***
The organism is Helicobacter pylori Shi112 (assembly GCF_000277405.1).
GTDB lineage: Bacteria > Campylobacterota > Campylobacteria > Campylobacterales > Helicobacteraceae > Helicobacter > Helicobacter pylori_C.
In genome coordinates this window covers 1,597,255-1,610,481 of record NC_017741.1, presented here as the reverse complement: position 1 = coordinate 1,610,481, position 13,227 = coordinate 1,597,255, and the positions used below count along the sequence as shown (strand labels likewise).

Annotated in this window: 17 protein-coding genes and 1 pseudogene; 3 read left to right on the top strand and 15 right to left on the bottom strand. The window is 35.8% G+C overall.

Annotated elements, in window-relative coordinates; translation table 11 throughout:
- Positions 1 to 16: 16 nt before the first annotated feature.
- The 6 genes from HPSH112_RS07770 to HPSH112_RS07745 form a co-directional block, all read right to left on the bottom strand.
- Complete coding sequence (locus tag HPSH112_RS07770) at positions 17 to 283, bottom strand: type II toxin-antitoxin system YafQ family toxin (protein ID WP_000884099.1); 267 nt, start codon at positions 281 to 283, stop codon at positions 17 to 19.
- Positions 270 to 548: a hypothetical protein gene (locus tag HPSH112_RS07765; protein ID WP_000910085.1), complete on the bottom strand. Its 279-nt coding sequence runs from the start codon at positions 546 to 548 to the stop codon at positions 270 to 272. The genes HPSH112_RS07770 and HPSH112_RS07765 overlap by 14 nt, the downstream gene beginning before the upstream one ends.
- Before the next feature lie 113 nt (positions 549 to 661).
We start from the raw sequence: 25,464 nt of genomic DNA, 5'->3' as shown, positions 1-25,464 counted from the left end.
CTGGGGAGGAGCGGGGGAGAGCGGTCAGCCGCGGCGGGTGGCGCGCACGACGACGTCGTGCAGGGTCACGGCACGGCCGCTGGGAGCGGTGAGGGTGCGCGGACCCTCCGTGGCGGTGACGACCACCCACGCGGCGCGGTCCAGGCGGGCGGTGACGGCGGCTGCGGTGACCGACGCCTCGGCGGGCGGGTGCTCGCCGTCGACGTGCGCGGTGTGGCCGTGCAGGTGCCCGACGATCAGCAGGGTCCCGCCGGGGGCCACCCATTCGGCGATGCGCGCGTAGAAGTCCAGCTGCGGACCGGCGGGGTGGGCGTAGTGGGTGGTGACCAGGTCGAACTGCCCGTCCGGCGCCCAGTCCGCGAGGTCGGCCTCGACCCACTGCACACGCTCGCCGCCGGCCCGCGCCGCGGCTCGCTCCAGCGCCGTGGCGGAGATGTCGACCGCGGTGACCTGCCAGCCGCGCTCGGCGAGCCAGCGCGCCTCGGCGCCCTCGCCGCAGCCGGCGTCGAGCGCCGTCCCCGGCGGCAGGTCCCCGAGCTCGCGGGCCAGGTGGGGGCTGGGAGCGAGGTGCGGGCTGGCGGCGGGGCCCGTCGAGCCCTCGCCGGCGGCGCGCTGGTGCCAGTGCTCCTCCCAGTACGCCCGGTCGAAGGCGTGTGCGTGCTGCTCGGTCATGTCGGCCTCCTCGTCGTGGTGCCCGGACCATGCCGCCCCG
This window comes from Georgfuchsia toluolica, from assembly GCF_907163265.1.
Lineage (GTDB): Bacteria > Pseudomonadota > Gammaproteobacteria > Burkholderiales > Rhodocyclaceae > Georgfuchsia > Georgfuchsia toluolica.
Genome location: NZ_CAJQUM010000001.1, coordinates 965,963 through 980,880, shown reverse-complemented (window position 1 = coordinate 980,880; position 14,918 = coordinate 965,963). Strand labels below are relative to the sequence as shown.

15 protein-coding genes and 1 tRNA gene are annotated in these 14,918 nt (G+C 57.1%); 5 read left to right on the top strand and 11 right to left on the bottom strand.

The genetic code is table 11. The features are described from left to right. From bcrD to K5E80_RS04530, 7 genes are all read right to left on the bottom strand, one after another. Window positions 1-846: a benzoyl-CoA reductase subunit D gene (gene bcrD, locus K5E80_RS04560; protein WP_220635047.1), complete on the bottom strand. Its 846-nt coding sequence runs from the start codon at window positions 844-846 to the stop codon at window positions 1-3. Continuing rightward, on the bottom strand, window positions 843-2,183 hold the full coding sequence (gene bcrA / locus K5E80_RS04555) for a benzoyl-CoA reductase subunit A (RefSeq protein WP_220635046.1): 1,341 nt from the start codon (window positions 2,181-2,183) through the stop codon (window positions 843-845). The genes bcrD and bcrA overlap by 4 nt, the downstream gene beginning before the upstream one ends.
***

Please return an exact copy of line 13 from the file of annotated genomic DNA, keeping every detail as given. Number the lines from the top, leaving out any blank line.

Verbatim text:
This window comes from Georgfuchsia toluolica, from assembly GCF_907163265.1.